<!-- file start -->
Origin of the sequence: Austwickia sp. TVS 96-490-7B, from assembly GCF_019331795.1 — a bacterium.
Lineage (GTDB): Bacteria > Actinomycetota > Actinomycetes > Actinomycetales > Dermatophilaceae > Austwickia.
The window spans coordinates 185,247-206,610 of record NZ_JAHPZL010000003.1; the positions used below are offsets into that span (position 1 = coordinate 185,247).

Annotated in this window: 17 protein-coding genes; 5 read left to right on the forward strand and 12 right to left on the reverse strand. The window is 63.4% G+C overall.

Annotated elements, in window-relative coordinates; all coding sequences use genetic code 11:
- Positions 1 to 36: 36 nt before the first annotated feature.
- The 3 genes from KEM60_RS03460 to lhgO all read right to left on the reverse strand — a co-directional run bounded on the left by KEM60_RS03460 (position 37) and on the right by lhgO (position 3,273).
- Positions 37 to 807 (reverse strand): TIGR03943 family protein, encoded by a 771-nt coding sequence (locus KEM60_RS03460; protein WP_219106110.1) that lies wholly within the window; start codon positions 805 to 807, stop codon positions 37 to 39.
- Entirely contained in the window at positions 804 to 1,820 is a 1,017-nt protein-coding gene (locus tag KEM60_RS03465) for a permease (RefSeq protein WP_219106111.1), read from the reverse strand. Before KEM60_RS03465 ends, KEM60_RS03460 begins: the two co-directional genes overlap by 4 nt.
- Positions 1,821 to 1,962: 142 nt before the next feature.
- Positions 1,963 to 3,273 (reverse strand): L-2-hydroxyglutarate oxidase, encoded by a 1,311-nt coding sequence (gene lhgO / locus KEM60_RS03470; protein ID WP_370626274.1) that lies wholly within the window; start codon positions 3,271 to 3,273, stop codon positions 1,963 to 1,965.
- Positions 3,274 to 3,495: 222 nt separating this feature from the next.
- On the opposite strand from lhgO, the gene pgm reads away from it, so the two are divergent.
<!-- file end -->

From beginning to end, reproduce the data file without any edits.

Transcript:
Origin of the sequence: Austwickia sp. TVS 96-490-7B, from assembly GCF_019331795.1 — a bacterium.
Lineage (GTDB): Bacteria > Actinomycetota > Actinomycetes > Actinomycetales > Dermatophilaceae > Austwickia.
The window spans coordinates 185,247-206,610 of record NZ_JAHPZL010000003.1; the positions used below are offsets into that span (position 1 = coordinate 185,247).

Annotated in this window: 17 protein-coding genes; 5 read left to right on the forward strand and 12 right to left on the reverse strand. The window is 63.4% G+C overall.

Annotated elements, in window-relative coordinates; all coding sequences use genetic code 11:
- Positions 1 to 36: 36 nt before the first annotated feature.
- The 3 genes from KEM60_RS03460 to lhgO all read right to left on the reverse strand — a co-directional run bounded on the left by KEM60_RS03460 (position 37) and on the right by lhgO (position 3,273).
- Positions 37 to 807 (reverse strand): TIGR03943 family protein, encoded by a 771-nt coding sequence (locus KEM60_RS03460; protein WP_219106110.1) that lies wholly within the window; start codon positions 805 to 807, stop codon positions 37 to 39.
- Entirely contained in the window at positions 804 to 1,820 is a 1,017-nt protein-coding gene (locus tag KEM60_RS03465) for a permease (RefSeq protein WP_219106111.1), read from the reverse strand. Before KEM60_RS03465 ends, KEM60_RS03460 begins: the two co-directional genes overlap by 4 nt.
- Positions 1,821 to 1,962: 142 nt before the next feature.
- Positions 1,963 to 3,273 (reverse strand): L-2-hydroxyglutarate oxidase, encoded by a 1,311-nt coding sequence (gene lhgO / locus KEM60_RS03470; protein ID WP_370626274.1) that lies wholly within the window; start codon positions 3,271 to 3,273, stop codon positions 1,963 to 1,965.
- Positions 3,274 to 3,495: 222 nt separating this feature from the next.
- On the opposite strand from lhgO, the gene pgm reads away from it, so the two are divergent.